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Marguerite Wilson, PhD

Assistant Professor

Office: University Downtown Center, Room 417
Office Phone: 607-777-9238
Fax: 607-777-7587


Marguerite Wilson is an anthropologist of education whose research agenda focuses on ethnographically understanding and transforming the cultural conditions in schools that produce inequitable outcomes. Using the methodological tools of critical ethnography, discourse analysis, and the theoretical lenses of critical race theory (CRT) and critical whiteness studies (CWS), Wilson’s research seeks to understand the (re)production of both educational advantage and disadvantage.

Wilson received her PhD in education from the University of California, Davis, with an emphasis in Language, Literacy, and Culture. Her dissertation, an ethnographic study of a radically alternative Sudbury school, focused on the transformative possibilities and limitations of the Sudbury pedagogical approach as a private school ultimately focused on socialization of an elite class of students. Her current collaborative work is focused on understanding and interrupting the national trend of racialized disciplinary practices in schools through an innovative approach to parent engagement. This approach facilitates the co-creation of empowering spaces for parents of color who have been marginalized by the school system to become change agents in the schools their children attend.

Educational background

  • PhD, education (Language, Literacy, and Culture), University of California, Davis
  • MA, education, University of California, Davis
  • BA, psychology and education, University of California, Santa Cruz


Courses developed and regularly taught

  • HDEV 305, Child Development
  • HDEV 335, Gender, Development and Education
  • HDEV 407, Social Construction of Whiteness

Current and ongoing research interests

  • Critical ethnography and relations of power in the production of knowledge

  • The intersections of race, class, and gender in producing student identities in schools

  • Racialized school discipline and the school-to-prison pipeline

  • The application of critical race theory (CRT) and critical whiteness studies (CWS) to parent engagement research and practice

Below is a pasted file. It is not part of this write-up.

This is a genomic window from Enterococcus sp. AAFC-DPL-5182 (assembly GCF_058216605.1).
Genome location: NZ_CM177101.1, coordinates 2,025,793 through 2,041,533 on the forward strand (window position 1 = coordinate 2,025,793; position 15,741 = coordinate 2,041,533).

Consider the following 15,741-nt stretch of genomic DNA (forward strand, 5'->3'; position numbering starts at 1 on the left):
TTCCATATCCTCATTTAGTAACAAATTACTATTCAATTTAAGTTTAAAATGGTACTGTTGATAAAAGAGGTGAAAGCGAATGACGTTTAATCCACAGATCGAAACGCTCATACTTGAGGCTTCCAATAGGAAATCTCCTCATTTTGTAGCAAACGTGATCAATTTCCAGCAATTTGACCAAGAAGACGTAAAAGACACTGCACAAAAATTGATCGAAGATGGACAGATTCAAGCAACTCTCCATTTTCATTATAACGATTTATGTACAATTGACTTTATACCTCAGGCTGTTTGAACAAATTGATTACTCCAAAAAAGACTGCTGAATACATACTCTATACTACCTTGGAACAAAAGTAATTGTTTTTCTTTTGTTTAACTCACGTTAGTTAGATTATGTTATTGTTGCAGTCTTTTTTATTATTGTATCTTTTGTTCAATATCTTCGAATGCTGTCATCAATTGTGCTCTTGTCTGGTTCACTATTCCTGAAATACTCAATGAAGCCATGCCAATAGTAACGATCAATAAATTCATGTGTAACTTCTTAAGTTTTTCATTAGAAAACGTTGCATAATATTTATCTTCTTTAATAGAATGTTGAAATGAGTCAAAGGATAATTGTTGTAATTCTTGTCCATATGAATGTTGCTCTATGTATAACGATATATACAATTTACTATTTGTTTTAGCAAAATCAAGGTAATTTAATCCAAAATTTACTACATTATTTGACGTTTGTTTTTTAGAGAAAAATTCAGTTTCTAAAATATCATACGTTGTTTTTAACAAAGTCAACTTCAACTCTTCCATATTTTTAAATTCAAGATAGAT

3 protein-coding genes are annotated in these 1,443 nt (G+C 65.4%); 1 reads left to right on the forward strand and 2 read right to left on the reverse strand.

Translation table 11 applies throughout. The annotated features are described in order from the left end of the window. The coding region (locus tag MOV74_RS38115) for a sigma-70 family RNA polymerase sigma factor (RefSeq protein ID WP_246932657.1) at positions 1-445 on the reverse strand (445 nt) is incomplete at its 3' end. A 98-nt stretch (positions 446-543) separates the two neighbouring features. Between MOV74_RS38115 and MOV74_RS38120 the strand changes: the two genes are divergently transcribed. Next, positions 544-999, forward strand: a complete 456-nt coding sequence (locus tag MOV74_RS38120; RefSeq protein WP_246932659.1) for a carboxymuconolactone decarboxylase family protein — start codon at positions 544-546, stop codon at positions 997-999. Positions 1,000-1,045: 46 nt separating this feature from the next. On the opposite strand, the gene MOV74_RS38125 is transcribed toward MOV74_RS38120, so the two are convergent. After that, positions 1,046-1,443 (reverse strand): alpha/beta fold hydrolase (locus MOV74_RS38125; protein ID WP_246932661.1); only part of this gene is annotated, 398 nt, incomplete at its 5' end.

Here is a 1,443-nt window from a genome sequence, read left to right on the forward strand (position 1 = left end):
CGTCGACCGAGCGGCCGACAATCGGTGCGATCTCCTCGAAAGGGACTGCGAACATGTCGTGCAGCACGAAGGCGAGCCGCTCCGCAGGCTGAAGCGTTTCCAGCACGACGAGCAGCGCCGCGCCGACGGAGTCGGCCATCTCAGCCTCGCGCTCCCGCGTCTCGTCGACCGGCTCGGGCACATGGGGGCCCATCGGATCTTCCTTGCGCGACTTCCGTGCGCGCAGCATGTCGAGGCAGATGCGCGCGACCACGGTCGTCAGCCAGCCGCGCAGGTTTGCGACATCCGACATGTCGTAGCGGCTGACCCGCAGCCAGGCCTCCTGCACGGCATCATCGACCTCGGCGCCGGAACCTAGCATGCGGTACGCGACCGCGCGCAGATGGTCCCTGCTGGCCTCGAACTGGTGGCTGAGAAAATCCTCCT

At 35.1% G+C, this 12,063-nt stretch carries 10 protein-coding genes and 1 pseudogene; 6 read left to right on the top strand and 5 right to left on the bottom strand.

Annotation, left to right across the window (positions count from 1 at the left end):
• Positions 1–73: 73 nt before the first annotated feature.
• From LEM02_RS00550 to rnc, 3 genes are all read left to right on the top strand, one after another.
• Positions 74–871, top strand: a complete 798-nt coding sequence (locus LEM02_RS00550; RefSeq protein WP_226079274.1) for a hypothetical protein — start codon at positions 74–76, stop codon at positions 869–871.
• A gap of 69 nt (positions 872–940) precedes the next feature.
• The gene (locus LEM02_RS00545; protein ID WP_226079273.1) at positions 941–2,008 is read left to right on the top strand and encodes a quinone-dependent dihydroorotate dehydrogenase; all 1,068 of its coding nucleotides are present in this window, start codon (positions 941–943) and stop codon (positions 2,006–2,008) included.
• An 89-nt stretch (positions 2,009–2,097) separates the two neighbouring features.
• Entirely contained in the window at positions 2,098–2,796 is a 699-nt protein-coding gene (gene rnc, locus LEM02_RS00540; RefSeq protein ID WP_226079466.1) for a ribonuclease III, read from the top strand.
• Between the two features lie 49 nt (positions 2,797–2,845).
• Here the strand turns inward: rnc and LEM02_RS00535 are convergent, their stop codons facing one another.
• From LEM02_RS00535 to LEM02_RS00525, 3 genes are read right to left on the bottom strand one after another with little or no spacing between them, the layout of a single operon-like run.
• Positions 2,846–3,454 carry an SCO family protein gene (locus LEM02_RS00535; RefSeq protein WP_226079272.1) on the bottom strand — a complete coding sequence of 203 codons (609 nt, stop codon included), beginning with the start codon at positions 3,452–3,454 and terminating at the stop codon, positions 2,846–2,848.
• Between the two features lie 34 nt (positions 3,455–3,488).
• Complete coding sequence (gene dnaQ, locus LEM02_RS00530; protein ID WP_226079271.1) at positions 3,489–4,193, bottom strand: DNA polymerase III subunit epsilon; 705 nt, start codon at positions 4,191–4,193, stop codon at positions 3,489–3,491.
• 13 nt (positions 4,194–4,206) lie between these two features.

• Cultural contexts of child development and constructions of childhood

Selected publications

  • Wilson, M. A. F. (2016, in press). Problematizing child-centeredness: Discourses of control in Waldorf education. Global Studies of Childhood.
  • Wilson, M. A. F. (2016). The traces of a radical education: Neoliberal rationality in Sudbury student imaginings of educational opportunities. Critical Education, 7(6), 1-20. 
  • Wilson, M. A. F., & Scarbrough, B. (2016). Discourses and practices of neoliberal exclusivity in two niches of educational “choice.” Critical Studies in Education. OnlineFirst:
  • Wilson, M. A. F.(2016). Neoliberal ideology in a private Sudbury school. Policy Futures in Education. OnlineFirst:
  • Convertino, C., Brown, A., & Wilson, M. A. F. (2016). Public borders, private crossings: Anthropological approaches to mapping neoliberalism and corporatization in U.S. educational policy and spaces. Policy Futures in Education. OnlineFirst:
  • Wilson, M. A. F. (2015). Radical democratic schooling on the ground: Pedagogical ideals and realities in a Sudbury school. Ethnography and Education, 10(2), 121-136.
  • Wilson, M. A. F. (2014). Constructing childhood and teacher authority in a Waldorf daycare. Critical Discourse Studies, 11(2), 211-229.
  • Wilson, M. A. F. (2011). "Their play is different": Power, language, and gender socialization at a Waldorf daycare. In Irby, B., & Brown, G. H. (eds.), Gender and Early Learning Environments, pp. 1-28. Charlotte, NC: Information Age Publishing.

Last Updated: 9/15/17